Tuesday, 20 May 2008

Fictional Sceptics #1: Lisa Simpson

She may be perpetually eight years old, but Lisa is the voice of reason in Matt Groening's The Simpsons.

Off the top of my head, I can think of a few examples of Lisa's scepticism in action - the most obvious of which is the episode The Springfield Files (starring the voices of The X-Files stars David Duchovny and Gillian Anderson, as well as Leonard Nimoy). I'll share with you the wonderful opening line delivered by Mr Nimoy:

"Hello, I'm Leonard Nimoy. The following tale of alien encounters is true. And by true, I mean false. It's all lies - but they're entertaining lies; and in the end, isn't that the real truth? The answer, is no.

That really sets the scene for the whole episode. The basic storyline is that Homer gets tanked up at Moe's Tavern and has to walk home - through the woods. He gets spooked by various things along the way, and finally comes across a glowing, willowy figure who approaches him and tells him not to be afraid.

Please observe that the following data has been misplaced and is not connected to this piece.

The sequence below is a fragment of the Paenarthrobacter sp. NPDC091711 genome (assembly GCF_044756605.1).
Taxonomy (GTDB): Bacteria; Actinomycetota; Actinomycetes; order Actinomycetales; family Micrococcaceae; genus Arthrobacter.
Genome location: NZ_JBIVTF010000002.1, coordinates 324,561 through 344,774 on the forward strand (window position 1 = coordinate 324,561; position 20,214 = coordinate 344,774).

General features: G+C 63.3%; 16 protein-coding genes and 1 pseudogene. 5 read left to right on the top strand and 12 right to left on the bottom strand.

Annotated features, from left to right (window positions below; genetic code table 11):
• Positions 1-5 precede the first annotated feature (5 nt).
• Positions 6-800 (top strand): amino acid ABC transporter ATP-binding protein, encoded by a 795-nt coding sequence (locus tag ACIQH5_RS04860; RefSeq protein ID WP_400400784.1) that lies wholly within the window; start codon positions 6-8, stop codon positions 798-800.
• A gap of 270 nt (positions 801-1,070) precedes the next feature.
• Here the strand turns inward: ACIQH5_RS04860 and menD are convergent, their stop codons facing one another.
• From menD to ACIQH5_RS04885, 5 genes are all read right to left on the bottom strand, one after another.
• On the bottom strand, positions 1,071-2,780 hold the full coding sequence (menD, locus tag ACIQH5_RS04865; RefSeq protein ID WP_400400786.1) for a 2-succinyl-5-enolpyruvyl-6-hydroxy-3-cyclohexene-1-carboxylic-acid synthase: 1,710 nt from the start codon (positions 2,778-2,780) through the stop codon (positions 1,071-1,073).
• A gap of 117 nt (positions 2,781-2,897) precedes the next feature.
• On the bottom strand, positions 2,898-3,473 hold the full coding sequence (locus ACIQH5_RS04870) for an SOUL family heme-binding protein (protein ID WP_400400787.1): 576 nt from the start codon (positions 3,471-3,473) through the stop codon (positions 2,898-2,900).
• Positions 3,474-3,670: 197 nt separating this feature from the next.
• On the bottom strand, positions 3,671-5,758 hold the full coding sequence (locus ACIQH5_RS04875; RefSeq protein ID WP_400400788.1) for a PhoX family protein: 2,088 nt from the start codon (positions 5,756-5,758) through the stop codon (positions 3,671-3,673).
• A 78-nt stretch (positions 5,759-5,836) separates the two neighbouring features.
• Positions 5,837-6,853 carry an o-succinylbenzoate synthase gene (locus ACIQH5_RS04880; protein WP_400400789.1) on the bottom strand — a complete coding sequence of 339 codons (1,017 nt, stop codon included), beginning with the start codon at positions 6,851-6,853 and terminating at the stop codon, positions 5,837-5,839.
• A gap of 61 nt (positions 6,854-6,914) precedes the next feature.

Everyone is sceptical of his story at first, especially Lisa who quotes odds from "Junior Skeptic Magazine" of alien life visiting Earth. Finally however, they manage to capture shaky, hazy video footage of the "alien" which, despite the poor quality, snares the attention of the entire town. Meanwhile, little Lisa insists "There must be a more logical explanation."

And indeed there is. As all the town stare aghast at the glowing figure (and threaten to break its legs), Lisa steps forward with a flashlight and cuts through the glow to reveal a certain Montgomery Burns. He's high on painkillers and had a vocal chord scraping; the glow comes from a lifetime of working in the nuclear power plant. Occam's Razor in action.

This is only one example of many, of course; mysteries abound in The Simpsons, and with few (if any) exceptions, Lisa is the voice of logic and reason. A true skepchick.